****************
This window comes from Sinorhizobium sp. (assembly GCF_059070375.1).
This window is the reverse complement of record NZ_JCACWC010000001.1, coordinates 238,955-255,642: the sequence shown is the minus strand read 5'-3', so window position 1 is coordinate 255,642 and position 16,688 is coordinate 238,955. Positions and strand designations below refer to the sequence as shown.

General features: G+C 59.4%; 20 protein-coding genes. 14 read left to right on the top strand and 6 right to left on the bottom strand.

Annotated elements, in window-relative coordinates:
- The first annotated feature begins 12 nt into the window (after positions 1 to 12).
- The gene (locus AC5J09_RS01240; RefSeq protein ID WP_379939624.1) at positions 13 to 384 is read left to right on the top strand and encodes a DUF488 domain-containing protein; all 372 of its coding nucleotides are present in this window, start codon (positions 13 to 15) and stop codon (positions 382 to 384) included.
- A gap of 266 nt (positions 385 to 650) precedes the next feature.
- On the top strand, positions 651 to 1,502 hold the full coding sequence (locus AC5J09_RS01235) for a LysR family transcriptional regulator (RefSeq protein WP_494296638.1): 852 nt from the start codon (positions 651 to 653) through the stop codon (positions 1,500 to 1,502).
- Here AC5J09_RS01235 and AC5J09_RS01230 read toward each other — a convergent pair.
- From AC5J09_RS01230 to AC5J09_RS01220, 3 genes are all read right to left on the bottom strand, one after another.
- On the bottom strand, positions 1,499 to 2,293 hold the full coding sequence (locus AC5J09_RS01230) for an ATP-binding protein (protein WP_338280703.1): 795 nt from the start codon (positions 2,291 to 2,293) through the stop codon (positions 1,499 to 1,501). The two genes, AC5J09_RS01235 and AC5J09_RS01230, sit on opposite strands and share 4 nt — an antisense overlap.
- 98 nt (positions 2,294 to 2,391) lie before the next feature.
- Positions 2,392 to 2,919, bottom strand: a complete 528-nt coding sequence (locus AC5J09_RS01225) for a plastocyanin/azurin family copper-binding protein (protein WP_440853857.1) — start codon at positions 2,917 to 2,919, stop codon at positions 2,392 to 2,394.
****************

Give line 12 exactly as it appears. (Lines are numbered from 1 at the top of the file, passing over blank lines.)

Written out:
- 98 nt (positions 2,294 to 2,391) lie before the next feature.